- JR Tokyo Wide Pass (3 days: ¥10000): unlimited travel on JR trains (including shinkansen and limited express trains) and selected non-JR trains in the Kanto Region, but not subways. Useful if planning to visit destinations near Tokyo, like Nikko, Mount Fuji, etc. Though if you plan no visiting other areas as well (Kyoto, Hiroshima, etc.), then I’d recommend getting the full Japan Rail Pass.
We don’t know the precise dates yet, but this is what each season is like in Tokyo:
- Winters are cold with little rain (it may snow)
- Springs are mild. In late March/early April is cherry blossom season!)
- Summers are hot and humid.
- Fall it still rains a lot. In late October/November Fall colors appear.
Summer, specific times in Spring (Cherry Blossom, golden Week) and Winter (holidays) are the most expensive. Likewise, mid-Summer and Winter are not very pleasant for walking around too much, but there are events exclusive to these times.
Venue: Nippon Budokan
Budokan is very important for BABYMETAL, not just because the importance of the venue itself in Japanese history, but also because they played 2 shows here (Red Night and Black Night) in early 2014 which were the shows to launch their first album, as well as to “depart” for their first World Tour.
Location: As I said before, it is located very centrally in Tokyo, so it is close to most places. The nearest station, just a 3 or so minute walk away, is Kudanshita Station. There are 3 subway lines passing through it: the Tozai, Hanzomon, and Shinjuku Lines.
How to get there from some of the large stations:
- Tokyo Station: 4~ minute train ride (Tozai Line) + 5 minute walk/¥170
- Shinjuku Station: 9~ minute train ride (Shinjuku Line) + 3 minute walk/¥220
- Shibuya Station: 12~ minute train ride (Hanzomon Line) + 3 minute walk/¥200
- Ueno Station: Several ways to go. On average a 15~ minute train ride with 1 transfer for ¥170
- Akihabara Station: Several ways, this is possibly the simplest: 5~ minute train ride (Shinjuku Line) + 10~15 minute walk/¥180
BABYMETAL Related Locations In Tokyo
The holy mecca of the FOX GOD, Tokyo can keep you busy for days with all the BM stuff to visit.
Close to Budokan:
Top locations in Tokyo:
- Asagaya Shinmeigu shrine: where they filmed the Megitsune MV.
- Trio: best place to find old BABYMETAL (as well as Sakura Gakuin) merch. The main one is in Akihabara, and the 2nd best one is in Nagano (on the way to the Megitsune MV shrine).
- Fox God bar: an amazing BABYMETAL-themed bar.
- Tower Records: Shinjuku and Shibuya. CD’s/DVD’s and posters. Also where they have played many times when they were starting out.
- Rock-May-Kan: the venue where BABYMETAL played their first solo show, and where they will play a livestream show this December.
BABYMETAL Map with all these locations, and more!
Other Things To Do In Tokyo
- Tokyo Imperial Palace and Imperial Palace Grounds: Very close to Budokan and certain must visits.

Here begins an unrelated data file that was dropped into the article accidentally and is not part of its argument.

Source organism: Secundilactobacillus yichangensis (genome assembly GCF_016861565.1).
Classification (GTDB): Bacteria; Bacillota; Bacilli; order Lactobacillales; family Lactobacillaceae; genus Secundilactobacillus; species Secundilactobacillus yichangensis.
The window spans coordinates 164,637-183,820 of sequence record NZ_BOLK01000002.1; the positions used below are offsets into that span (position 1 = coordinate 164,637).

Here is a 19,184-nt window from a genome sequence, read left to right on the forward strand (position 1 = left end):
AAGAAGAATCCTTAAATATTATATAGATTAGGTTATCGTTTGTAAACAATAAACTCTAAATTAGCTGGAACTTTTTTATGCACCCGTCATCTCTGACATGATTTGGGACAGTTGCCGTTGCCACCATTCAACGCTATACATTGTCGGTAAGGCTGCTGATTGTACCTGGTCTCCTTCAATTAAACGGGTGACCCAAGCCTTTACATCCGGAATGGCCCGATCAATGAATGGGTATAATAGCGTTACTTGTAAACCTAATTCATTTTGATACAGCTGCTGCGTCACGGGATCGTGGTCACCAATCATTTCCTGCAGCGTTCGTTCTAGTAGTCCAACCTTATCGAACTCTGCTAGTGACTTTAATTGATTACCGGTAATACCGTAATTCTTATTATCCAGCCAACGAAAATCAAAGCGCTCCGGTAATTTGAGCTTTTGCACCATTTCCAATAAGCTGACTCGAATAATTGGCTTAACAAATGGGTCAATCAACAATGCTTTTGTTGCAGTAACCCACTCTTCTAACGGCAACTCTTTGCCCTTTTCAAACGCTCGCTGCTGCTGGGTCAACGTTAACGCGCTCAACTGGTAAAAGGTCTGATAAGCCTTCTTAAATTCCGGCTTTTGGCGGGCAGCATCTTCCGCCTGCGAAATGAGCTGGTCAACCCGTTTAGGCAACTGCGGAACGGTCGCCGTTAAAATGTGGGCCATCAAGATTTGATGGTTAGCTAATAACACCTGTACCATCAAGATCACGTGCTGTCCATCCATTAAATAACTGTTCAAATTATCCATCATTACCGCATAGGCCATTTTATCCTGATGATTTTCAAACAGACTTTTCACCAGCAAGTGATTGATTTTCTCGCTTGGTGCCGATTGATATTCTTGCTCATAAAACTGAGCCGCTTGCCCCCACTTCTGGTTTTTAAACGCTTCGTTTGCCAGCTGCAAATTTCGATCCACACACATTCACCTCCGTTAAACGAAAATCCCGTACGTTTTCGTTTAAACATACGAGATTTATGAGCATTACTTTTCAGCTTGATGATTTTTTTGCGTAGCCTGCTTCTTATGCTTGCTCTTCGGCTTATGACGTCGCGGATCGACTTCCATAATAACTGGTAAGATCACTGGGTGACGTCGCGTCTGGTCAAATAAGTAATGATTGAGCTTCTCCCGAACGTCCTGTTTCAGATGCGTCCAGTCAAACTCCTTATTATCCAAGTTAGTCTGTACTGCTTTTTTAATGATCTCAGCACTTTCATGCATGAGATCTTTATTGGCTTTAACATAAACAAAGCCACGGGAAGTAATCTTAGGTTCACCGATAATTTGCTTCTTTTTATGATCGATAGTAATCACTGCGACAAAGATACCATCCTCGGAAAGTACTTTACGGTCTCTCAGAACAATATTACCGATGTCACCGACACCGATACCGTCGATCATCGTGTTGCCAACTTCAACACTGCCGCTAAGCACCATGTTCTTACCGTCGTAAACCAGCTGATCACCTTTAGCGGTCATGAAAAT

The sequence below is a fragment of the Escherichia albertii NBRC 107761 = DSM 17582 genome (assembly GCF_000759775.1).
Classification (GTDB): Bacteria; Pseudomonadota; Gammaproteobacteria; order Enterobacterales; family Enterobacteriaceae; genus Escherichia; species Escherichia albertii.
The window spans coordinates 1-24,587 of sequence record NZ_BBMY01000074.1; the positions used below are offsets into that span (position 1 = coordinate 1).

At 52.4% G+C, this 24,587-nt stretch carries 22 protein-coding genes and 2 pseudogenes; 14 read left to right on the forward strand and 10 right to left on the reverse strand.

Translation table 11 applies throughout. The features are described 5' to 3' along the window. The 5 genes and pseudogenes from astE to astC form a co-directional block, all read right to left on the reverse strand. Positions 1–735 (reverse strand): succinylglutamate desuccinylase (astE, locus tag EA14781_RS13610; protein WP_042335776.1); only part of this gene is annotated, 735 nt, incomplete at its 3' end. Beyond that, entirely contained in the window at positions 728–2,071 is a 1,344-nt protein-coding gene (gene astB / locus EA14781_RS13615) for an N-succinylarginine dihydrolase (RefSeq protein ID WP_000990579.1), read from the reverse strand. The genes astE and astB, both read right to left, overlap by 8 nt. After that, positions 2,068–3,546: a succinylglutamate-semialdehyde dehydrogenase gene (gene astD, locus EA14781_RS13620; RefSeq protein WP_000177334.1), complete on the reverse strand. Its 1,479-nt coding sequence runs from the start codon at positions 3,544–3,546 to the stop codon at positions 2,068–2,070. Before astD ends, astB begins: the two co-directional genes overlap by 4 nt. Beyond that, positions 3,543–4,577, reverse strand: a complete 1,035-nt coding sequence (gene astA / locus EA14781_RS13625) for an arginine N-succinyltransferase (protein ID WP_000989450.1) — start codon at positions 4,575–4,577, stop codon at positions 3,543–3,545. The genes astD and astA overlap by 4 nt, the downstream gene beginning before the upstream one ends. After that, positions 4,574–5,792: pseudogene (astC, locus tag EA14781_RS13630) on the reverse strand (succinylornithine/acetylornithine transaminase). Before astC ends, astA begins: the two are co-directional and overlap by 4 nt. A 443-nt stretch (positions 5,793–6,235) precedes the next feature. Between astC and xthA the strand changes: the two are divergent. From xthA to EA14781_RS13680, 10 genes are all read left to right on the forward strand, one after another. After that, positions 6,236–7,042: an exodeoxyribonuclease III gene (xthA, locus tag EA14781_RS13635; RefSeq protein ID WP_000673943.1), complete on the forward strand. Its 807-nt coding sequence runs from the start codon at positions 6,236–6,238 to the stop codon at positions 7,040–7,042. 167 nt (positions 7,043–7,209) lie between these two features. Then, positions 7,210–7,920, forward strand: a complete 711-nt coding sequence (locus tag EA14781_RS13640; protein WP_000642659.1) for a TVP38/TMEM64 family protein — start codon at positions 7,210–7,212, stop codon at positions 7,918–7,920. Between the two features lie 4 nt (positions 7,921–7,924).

- Akihabara: Otaku and electronic district.
- Meiji Shrine: dedicated to Emperor Meiji.
- Shibuya: Shopping district, and home of the famous crossing.
- Tokyo Skytree: 2nd tallest building in the world.
- Asakusa: Home of the Kaminari Gate, and Nakamise, the shop street leading up to it, as well as Sensoji Temple.
- Ginza: I call it the “Rodeo drive” of Japan. Basically, some of the most expensive shopping you will find. Buy there are affordable shops, like the 12-story Uniqlo, which I never fail to visit. I also recommend Itoya, a large stationary store (never seen as much variety of pens, paper, and more as I have there).
- Ueno Park: Huge park, also home of Tokyo’s National Museum
- Harajuku: Shopping district, where the famous Takeshita Dori street is.
- Tsukiji Market: the actual market closed in 2018 and moved to Toyosu, but many of the great places to eat are still here.
- Tokyo DisneySea: One of 2 Disney parks here. Rated by many as the best Disney park in the world.
- Food: Tokyo is the place if you want to eat. If you think of a type of food, they surely have a restaurant offering it here.
Please note these are just some of the things to do in Tokyo. There is much more stuff to do!
Nearby Cities (Day Trips)
- Yokohama (30~ minutes away/15 min by shinkansen): Known mostly for Minato Mirai 21, it’s modern area on the bay. Home of the Yokohama Red Brick Warehouse, where the first ever BABYMETAL performance took place on November 28th 2010.
- Mount Fuji (2.5 hours away): Definitely recommend visiting Lake Kawaguchi for gorgeous views (like this one I took).
- Nikko (2.5 hours away/1.5 by shinkansen): Great for nature lovers. Also home of Japan’s most lavishly decorated shrine and the mausoleum of Tokugawa Ieyasu, the founder of the Tokugawa shogunate.
- Kamakura (1 hour away): Historical town with many temples, shrines, and monuments. Also has plenty of beaches, which should be nice in late June.
Rest of Japan
For me, a trip to Japan is not complete unless I visit Kyoto and Hiroshima. Other cities I really recommend are Nara, Nagoya, Himeji, and Osaka. These are all easily accessible from the main Tokaido Shinkansen line. I have yet to visit other cities such as Fukuoka, Matsue/Izumo, Sapporo, or Naha in Okinawa, but plan to do so when possible.
If you are a Suzuka fan, then Hiroshima is a great city to visit. She is proud that people are getting to know more about the city because of her. For Moa fans, then Nagoya is the city to visit, though she doesn’t talk about the city as much, there is one thing that makes complete sense here: it has some of the best food in the country.
Regarding travel between cities, unless it’s too long, the best option tends to be the shinkansen (bullet trains). For those longer distances a flight is the best option. Do check as there are discount prices available for foreigners. If you are on a budget, a highway bus may make more sense, though they are the slowest option.
There are many different “passes” for each city/region, with varying prices and restrictions, so be sure to check them out. This is a list of regional passes.
I hope you got most of your questions answered. If you have any questions or comments regarding this feel free to message me (either on this website or any of my social media).